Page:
Diseases of the Esophagus & Stomach 

Diseases of the Esophagus

Gastroesophageal reflux disease (GERD)

General

Gastroesophageal reflux disease (GERD) occurs when stomach acid frequently flows back into the esophagus. This backwash, known as acid reflux, irritates or damages the esophageal lining. Some reflux is normal in the general population, however, GERD patients report weekly significant discomfort or other related symptoms/complications. Humans typically have an acid pocket ‘floating’ in the gastric cardia that is not buffered by food ingestion; this is a primary source of the reflux content. In many cases, GERD patients have dysfunction of the lower esophageal sphincter (LES). With normal digestion, as the LES empties into the stomach, it closes to prevent food and stomach acid from refluxing up into the esophagus. GERD occurs when the LES fails to tighten appropriately.

Epidemiology

GERD occurs in roughly 10-20% of the western population and risk increases in ages above 40.

Symptoms

Patients typically experience a burning chest pain after meals, despite the pH buffering effect of food. Symptoms occur between 30-60 minutes postprandial and worsens when reclining. The pain has been described to radiate from behind the chest bone to the neck and throat. A sour taste, globus sensation, cough, and hoarseness in one’s voice may also be present. The severity of symptoms is not correlated with the degree of damage to the mucosal lining.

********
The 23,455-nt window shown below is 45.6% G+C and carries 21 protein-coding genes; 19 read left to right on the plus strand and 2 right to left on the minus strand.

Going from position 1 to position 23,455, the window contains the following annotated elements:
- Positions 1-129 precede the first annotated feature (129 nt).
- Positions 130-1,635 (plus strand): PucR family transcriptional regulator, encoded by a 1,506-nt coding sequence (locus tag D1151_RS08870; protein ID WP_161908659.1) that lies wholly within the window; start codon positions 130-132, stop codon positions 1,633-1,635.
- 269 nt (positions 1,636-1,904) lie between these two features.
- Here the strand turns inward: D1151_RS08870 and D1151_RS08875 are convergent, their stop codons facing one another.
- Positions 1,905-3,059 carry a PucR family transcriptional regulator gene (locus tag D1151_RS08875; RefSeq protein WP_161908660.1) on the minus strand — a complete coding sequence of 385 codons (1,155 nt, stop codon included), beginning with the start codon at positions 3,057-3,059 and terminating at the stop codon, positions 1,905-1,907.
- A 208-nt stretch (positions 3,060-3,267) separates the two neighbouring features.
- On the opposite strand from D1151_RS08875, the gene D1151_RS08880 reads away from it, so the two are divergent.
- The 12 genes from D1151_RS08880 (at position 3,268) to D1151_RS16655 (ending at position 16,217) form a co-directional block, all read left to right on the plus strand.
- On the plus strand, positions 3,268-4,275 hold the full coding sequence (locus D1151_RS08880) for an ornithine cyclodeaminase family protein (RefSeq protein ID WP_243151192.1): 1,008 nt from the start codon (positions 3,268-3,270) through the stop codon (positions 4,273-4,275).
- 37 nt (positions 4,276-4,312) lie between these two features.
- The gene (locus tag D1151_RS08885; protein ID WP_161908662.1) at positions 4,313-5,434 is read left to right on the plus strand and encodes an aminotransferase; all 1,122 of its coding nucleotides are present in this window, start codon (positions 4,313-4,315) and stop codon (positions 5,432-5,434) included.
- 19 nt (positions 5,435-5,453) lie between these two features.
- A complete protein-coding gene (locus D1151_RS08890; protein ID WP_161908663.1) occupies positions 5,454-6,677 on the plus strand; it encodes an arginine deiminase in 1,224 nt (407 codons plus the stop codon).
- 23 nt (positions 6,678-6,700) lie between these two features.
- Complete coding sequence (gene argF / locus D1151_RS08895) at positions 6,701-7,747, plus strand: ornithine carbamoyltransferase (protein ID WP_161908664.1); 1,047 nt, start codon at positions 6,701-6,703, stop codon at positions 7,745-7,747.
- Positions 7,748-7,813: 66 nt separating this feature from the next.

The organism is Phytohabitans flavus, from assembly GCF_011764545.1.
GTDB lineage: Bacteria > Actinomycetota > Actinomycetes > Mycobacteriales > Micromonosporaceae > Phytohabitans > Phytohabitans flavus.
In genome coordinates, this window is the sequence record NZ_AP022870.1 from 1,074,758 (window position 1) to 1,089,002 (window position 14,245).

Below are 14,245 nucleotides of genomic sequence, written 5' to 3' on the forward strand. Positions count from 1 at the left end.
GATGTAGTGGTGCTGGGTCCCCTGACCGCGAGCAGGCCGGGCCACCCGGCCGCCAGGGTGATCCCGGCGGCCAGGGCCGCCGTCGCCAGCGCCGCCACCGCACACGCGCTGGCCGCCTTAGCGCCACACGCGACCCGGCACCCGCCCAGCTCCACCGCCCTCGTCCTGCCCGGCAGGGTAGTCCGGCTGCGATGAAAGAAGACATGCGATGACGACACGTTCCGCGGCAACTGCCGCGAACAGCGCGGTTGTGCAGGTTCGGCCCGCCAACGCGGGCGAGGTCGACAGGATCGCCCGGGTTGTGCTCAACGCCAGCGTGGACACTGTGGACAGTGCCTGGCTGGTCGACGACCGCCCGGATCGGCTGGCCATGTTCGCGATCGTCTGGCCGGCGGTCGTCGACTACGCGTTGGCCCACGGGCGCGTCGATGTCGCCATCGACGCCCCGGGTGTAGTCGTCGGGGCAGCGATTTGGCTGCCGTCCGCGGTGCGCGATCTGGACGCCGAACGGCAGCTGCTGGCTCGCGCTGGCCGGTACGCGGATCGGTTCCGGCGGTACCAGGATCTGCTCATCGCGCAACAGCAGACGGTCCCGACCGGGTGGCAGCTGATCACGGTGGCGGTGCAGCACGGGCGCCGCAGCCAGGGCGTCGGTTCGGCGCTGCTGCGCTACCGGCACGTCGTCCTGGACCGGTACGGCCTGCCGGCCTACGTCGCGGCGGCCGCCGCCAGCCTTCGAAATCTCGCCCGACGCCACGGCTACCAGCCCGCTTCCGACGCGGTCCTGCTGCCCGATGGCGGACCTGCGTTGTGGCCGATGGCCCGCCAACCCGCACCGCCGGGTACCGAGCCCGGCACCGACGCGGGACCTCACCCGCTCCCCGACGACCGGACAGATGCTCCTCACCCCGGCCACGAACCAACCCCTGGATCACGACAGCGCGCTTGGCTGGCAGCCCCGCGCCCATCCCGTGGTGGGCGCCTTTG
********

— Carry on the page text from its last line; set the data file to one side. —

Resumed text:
Risk factors

Known risk factors that decrease LES strength are scleroderma and pregnancy. Obesity, which causes intragastric pressure, may also advance its development.

Cause

GERD may be provoked by a number of physiological disorders, as listed above. It is primarily the result of reduced tone of the LES, resulting in transient relaxation which allows for food and stomach acid to reflux into the esophagus. The caustic effect of the stomach acid is sometimes accompanied by bile or alkaline pancreatic secretions.

Pregnancy, obesity, and scleroderma are known to negatively affect the strength of the LES. Patients with hiatal hernias also experience GERD, although the correlative mechanism is debated.

[Unfinished Figure 1: The image shows an esophagus afflicted with GERD.]

Diagnostics

Diagnostic studies are not needed for patients with mild GERD symptoms indicative of uncomplicated reflux disease. In severe or chronic cases, GERD can be diagnosed by esophageal manometry or 24-hour esophageal pH recording. Positive results are defined by a pH reading below 4. A barium swallow test can be used to find reflux or look for hiatal hernia. Biopsies to rule out Barrett’s esophagus or adenocarcinoma can be performed in patients unresponsive to lifestyle therapies.